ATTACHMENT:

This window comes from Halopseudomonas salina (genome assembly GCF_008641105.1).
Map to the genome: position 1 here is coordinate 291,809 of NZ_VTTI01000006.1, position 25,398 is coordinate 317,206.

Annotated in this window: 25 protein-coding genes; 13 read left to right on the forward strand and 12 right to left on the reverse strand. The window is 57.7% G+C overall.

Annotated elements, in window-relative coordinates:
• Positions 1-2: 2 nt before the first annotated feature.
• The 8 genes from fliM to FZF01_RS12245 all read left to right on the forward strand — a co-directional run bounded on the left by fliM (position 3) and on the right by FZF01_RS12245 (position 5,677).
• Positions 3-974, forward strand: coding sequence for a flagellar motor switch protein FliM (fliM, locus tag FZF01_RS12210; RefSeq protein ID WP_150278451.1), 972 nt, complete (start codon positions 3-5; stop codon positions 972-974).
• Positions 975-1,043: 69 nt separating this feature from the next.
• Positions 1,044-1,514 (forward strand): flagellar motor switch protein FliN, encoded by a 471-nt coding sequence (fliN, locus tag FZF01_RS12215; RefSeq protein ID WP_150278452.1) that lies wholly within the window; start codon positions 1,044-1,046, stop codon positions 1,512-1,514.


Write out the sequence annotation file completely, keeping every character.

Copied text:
This window comes from Halopseudomonas salina (genome assembly GCF_008641105.1).
Map to the genome: position 1 here is coordinate 291,809 of NZ_VTTI01000006.1, position 25,398 is coordinate 317,206.

Annotated in this window: 25 protein-coding genes; 13 read left to right on the forward strand and 12 right to left on the reverse strand. The window is 57.7% G+C overall.

Annotated elements, in window-relative coordinates:
• Positions 1-2: 2 nt before the first annotated feature.
• The 8 genes from fliM to FZF01_RS12245 all read left to right on the forward strand — a co-directional run bounded on the left by fliM (position 3) and on the right by FZF01_RS12245 (position 5,677).
• Positions 3-974, forward strand: coding sequence for a flagellar motor switch protein FliM (fliM, locus tag FZF01_RS12210; RefSeq protein ID WP_150278451.1), 972 nt, complete (start codon positions 3-5; stop codon positions 972-974).
• Positions 975-1,043: 69 nt separating this feature from the next.
• Positions 1,044-1,514 (forward strand): flagellar motor switch protein FliN, encoded by a 471-nt coding sequence (fliN, locus tag FZF01_RS12215; RefSeq protein ID WP_150278452.1) that lies wholly within the window; start codon positions 1,044-1,046, stop codon positions 1,512-1,514.